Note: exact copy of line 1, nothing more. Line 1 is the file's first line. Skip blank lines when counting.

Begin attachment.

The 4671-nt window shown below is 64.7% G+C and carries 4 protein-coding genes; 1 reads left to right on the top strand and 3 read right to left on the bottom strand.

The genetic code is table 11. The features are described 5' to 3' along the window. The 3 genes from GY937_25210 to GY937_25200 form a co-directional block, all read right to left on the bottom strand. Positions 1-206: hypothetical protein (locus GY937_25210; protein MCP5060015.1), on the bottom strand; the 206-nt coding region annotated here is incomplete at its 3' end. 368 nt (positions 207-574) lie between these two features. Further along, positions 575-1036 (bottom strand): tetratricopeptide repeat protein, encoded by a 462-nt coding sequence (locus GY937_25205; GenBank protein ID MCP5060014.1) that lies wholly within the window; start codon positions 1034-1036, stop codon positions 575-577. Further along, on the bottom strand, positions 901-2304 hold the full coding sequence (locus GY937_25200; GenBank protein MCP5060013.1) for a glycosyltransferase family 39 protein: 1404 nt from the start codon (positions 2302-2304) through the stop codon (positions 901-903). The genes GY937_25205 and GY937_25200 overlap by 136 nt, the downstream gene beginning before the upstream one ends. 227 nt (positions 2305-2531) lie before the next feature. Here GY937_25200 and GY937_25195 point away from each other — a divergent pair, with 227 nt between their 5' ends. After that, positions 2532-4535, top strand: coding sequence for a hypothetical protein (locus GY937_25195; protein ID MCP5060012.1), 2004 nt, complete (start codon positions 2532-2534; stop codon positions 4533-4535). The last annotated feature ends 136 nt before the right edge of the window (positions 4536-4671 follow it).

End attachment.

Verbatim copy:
The 4671-nt window shown below is 64.7% G+C and carries 4 protein-coding genes; 1 reads left to right on the top strand and 3 read right to left on the bottom strand.